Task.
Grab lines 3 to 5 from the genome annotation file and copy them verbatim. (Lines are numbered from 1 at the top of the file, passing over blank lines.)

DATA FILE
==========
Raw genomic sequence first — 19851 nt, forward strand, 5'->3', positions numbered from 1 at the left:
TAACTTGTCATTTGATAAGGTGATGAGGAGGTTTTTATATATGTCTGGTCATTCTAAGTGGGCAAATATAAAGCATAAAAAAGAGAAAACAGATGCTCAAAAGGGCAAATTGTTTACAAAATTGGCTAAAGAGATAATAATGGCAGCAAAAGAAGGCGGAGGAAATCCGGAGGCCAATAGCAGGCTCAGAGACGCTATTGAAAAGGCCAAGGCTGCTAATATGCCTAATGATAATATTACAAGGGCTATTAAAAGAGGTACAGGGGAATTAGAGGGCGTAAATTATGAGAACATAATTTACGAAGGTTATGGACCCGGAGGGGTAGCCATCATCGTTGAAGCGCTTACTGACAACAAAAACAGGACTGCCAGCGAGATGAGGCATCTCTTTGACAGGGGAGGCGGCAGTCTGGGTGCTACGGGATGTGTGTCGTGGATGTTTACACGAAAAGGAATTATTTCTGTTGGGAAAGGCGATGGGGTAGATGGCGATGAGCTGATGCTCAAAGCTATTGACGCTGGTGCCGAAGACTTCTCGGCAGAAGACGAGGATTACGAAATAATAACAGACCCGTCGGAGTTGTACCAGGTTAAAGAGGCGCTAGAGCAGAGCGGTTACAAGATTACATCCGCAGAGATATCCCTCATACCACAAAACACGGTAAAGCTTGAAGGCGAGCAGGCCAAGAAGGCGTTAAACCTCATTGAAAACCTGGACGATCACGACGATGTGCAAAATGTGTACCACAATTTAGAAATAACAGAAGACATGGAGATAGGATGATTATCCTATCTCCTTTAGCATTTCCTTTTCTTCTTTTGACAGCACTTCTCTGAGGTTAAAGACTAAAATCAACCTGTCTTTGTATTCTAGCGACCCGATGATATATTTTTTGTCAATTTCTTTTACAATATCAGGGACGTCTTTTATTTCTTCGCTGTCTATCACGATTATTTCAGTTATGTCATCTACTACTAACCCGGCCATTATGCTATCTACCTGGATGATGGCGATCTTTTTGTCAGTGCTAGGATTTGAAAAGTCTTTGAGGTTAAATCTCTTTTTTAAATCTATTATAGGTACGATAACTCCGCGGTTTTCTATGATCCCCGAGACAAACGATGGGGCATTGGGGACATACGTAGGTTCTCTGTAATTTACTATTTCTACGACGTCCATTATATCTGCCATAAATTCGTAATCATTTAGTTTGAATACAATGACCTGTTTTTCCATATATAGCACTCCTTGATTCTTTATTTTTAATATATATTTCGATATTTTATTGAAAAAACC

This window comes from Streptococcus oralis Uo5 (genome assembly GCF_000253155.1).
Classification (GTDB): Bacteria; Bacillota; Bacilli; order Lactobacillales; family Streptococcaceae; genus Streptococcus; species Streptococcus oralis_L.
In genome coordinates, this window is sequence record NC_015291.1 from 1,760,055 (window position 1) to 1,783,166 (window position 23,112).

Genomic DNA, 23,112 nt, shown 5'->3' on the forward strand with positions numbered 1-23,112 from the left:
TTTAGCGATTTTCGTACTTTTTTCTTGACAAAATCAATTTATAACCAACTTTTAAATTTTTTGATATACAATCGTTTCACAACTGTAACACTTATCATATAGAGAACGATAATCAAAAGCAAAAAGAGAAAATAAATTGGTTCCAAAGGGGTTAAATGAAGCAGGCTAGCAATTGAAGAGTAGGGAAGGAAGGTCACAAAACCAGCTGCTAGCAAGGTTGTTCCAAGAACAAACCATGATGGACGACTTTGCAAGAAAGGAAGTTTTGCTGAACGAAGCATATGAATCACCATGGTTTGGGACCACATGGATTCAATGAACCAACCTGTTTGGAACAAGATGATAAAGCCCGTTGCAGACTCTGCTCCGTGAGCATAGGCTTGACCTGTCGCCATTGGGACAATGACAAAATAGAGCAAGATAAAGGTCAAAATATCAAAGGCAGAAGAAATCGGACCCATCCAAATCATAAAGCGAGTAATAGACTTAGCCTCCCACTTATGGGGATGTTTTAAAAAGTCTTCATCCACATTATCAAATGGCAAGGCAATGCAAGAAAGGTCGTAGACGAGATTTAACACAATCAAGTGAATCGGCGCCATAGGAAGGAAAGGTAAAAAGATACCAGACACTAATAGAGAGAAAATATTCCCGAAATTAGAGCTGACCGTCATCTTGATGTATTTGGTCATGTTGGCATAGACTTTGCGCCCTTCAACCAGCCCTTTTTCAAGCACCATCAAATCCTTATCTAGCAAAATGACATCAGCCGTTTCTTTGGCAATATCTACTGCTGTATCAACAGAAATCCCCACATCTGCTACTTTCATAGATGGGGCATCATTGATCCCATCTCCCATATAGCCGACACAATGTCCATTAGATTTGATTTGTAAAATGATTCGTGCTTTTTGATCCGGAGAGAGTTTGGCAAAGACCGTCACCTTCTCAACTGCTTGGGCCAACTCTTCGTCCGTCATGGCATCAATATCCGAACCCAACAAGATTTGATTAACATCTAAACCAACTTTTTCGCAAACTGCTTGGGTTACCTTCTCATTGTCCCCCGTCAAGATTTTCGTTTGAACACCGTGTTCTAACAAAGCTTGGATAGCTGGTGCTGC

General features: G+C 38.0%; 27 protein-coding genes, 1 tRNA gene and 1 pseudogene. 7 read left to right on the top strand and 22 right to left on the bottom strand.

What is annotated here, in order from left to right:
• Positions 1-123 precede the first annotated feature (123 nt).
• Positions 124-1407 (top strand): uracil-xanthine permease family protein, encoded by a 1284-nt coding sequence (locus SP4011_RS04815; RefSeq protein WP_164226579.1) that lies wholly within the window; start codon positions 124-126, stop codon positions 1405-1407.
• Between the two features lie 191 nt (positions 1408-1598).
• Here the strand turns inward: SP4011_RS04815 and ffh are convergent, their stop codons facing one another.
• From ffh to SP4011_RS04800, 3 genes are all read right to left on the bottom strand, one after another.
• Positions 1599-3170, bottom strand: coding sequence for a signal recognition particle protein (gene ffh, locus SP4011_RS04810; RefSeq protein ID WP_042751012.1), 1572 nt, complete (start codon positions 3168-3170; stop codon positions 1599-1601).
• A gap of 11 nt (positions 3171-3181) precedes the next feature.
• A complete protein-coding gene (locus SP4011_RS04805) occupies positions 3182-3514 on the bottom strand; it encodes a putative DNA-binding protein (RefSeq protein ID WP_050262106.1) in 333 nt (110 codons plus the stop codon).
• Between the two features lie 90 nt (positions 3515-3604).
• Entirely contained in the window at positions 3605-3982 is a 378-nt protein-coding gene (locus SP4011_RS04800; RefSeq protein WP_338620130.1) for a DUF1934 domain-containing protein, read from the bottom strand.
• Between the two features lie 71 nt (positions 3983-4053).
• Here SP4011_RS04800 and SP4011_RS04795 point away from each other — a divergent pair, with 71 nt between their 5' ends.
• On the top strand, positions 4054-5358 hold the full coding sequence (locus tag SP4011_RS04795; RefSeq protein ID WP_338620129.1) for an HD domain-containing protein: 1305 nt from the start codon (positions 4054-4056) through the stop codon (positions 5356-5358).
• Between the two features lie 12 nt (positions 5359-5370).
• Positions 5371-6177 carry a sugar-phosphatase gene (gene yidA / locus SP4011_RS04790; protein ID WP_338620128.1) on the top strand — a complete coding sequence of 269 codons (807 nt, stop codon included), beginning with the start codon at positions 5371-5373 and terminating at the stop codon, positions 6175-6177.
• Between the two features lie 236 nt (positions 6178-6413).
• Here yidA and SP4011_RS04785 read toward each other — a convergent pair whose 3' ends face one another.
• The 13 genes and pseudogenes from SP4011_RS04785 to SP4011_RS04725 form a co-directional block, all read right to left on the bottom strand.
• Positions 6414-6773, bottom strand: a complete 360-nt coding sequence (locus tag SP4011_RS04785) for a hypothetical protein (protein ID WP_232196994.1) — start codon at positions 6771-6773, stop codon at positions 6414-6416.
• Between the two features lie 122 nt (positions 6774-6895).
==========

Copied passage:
This window comes from Streptococcus oralis Uo5 (genome assembly GCF_000253155.1).
Classification (GTDB): Bacteria; Bacillota; Bacilli; order Lactobacillales; family Streptococcaceae; genus Streptococcus; species Streptococcus oralis_L.
In genome coordinates, this window is sequence record NC_015291.1 from 1,760,055 (window position 1) to 1,783,166 (window position 23,112).